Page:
WARREN - The triggerman in a 2009 Liberty Township murder that claimed the lives of a mother and daughter pleaded guilty Tuesday and was sentenced to 19 years behind bars. That also will lead to sentences over the next few months for four other co-defendants in the case.
Assistant county prosecutor Chris Becker admitted that authorities lacked forensic evidence against Melvin Turner, 39, the triggerman who still must serve out the last few months of an unrelated 36-month federal prison sentence in Maryland before serving the 19 years in Ohio.
Turner didn't even start serving the federal sentence for embezzling $220,000 worth of health care benefits until after the murders of Wilneice Green, 28, and her daughter, Ja'Brayasia Green, 13, in their 3022 Northgate Drive home on Nov. 15, 2009.
''We (are) as sure as we can be (that) we have the triggerman based on polygraphs from the four other co-defendants in the case. The problem is without the murder weapon, fingerprints and DNA, we're left with the false and misleading information the co-defendants gave to Liberty police and the grand jury,'' Becker said.
He said it would have been difficult to try the case even though the other co-defendants agreed to cooperate in the case against Turner.
Turner said nothing to Trumbull County Common Pleas Judge Wyatt McKay, who handed down the agreed-to sentence between Becker, assistant county prosecutor Gabe Wildman and attorneys Matt Pentz and Dave Rouzzo with the Public Defenders Office. The defendant pleaded guilty to two counts of involuntary manslaughter and aggravated burglary, all with a firearm specification, tampering with evidence and having weapons under disability.
Chavontea Sherman, left, family to the victims, and Tameika Green, sister and aunt to victims Wilneice Green and Ja’Brayasia Green, listen as Melvin Turner pleads guilty in the murder case on Tuesday afternoon. Photo by R. Michael Semple
''I'm not happy with the sentence, but he's off the streets. I hope he remembers who he took from me. My sister was my best friend. My niece didn't deserve this. Everybody ain't your friend,'' said Tameika Green, sister of Wilneice Green and aunt of Ja'Brayasia.
She told McKay she is left caring for four other children of her sister. ''I can't fill the shoes of their mother. I'm left with pain and sorrow beyond belief,'' Green said, with tears rolling down her cheeks.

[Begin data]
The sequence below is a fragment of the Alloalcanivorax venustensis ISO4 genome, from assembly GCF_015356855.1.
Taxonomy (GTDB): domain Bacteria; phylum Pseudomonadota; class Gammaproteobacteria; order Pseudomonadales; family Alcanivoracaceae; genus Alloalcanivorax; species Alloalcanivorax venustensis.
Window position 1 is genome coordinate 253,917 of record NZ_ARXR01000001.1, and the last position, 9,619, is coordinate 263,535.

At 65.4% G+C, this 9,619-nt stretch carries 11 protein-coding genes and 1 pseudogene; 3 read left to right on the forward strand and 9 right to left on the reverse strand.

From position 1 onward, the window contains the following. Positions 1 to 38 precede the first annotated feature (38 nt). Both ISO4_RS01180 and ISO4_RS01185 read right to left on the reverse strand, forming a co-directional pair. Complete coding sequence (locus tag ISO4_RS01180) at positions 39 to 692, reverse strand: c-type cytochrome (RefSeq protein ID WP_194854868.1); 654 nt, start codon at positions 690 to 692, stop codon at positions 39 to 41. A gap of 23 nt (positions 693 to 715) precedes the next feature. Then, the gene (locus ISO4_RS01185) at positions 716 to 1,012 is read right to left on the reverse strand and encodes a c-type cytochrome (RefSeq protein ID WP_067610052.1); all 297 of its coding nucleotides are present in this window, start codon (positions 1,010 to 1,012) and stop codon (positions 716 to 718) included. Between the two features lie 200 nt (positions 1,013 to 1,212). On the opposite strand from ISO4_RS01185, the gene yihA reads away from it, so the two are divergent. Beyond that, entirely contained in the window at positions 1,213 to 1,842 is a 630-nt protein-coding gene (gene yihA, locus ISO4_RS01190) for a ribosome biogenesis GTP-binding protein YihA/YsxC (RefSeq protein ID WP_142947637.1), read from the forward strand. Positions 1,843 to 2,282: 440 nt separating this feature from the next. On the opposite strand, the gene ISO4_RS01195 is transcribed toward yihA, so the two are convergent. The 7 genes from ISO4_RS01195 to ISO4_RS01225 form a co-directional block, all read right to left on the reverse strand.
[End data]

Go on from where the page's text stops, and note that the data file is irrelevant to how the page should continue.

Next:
It was almost two years ago that Marquese Floyd, 28, of Youngstown, pleaded guilty to two counts of complicity to involuntary manslaughter, aggravated burglary with firearm specifications and tampering with evidence.
He is expected to be sentenced to 23 years in prison and could have shaved that sentence to 21 years, but was never able to furnish Liberty detectives with the assault rifle used as the murder weapon, which along with other evidence is presumed to be in McKelvey Lake in Youngstown. He remains in jail awaiting sentencing.
Turner, Floyd and another man went inside the house in Liberty while two women, also co-defendants, waited outside.
Appollonia Baker, 28, of Youngstown, who drove the group to the home, was expected to receive a sentence of about six years depending on her cooperation, according to her plea deal made about three years ago. She pleaded guilty to complicity to involuntary manslaughter, complicity to aggravated burglary and tampering with evidence. She, like the others, also agreed to take polygraph exams to confirm her role in the crime.
Denise Jackson, 28, was given roughly the same deal and stands to serve about 13 years under terms of her deal, according to Becker.
James Christian, 23, who entered the house with Turner and Floyd, stands to serve about 18 years, according to Becker.
Christian was one of the gunmen in the murder plot that investigators believe targeted the now-deceased Semmie Shorter, 38, who eluded the attack that night.
According to a police report, Shorter was accused of molesting a young female relative of Jackson's in the home on the morning of Nov. 15, 2009. Jackson, according to a court affidavit, spoke to members of the conspiracy, telling them that Shorter needed to "pay for what he did."
Wilneice and Ja'Brayasia were shot in the attack. According to a court affidavit, Turner, using the assault rifle, was the triggerman in each murder. Wilneice had apparently pleaded for the lives of her children before being shot. Ja'Brayasia, according to the affidavit, attempted to run out the door. Turner allegedly told Christian to shoot her, but Christian did not. Turner pushed the girl to the floor and shot her, the affidavit alleges.
Floyd, according to additional allegations in the affidavit, was perplexed by the deaths, wondering why the two were shot.
Shorter, according to the Mahoning County Coroner's Office, died in March of 2010 after shooting himself in the head in Youngstown.
Besides the missing gun, most of the tampering charges the defendants face stem from the suspects destroying their clothing and gloves they used in the crime.